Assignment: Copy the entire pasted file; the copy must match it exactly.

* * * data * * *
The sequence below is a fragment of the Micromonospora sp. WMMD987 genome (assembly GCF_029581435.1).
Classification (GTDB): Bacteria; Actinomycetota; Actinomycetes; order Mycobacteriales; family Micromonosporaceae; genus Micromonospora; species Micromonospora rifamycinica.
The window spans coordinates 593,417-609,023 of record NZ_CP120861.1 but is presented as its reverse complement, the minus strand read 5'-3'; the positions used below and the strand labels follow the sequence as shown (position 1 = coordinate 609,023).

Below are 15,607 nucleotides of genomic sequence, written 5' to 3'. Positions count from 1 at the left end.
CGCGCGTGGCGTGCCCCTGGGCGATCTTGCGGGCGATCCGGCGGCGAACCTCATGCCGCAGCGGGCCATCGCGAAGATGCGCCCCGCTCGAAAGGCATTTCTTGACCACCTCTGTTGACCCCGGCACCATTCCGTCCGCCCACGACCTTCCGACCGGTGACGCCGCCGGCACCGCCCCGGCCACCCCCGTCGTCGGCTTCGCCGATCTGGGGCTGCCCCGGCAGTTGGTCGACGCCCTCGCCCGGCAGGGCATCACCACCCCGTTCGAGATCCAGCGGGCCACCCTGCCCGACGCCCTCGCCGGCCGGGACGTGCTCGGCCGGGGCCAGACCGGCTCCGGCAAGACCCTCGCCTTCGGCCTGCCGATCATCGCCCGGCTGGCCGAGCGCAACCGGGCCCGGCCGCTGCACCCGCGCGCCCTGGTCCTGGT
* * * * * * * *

The sequence below is a fragment of the Micromonospora sp. WMMD987 genome (assembly GCF_029581435.1).
Classification (GTDB): Bacteria; Actinomycetota; Actinomycetes; order Mycobacteriales; family Micromonosporaceae; genus Micromonospora; species Micromonospora rifamycinica.
The window spans coordinates 593,417-609,023 of record NZ_CP120861.1 but is presented as its reverse complement, the minus strand read 5'-3'; the positions used below and the strand labels follow the sequence as shown (position 1 = coordinate 609,023).

Below are 15,607 nucleotides of genomic sequence, written 5' to 3'. Positions count from 1 at the left end.
CGCGCGTGGCGTGCCCCTGGGCGATCTTGCGGGCGATCCGGCGGCGAACCTCATGCCGCAGCGGGCCATCGCGAAGATGCGCCCCGCTCGAAAGGCATTTCTTGACCACCTCTGTTGACCCCGGCACCATTCCGTCCGCCCACGACCTTCCGACCGGTGACGCCGCCGGCACCGCCCCGGCCACCCCCGTCGTCGGCTTCGCCGATCTGGGGCTGCCCCGGCAGTTGGTCGACGCCCTCGCCCGGCAGGGCATCACCACCCCGTTCGAGATCCAGCGGGCCACCCTGCCCGACGCCCTCGCCGGCCGGGACGTGCTCGGCCGGGGCCAGACCGGCTCCGGCAAGACCCTCGCCTTCGGCCTGCCGATCATCGCCCGGCTGGCCGAGCGCAACCGGGCCCGGCCGCTGCACCCGCGCGCCCTGGTCCTGGT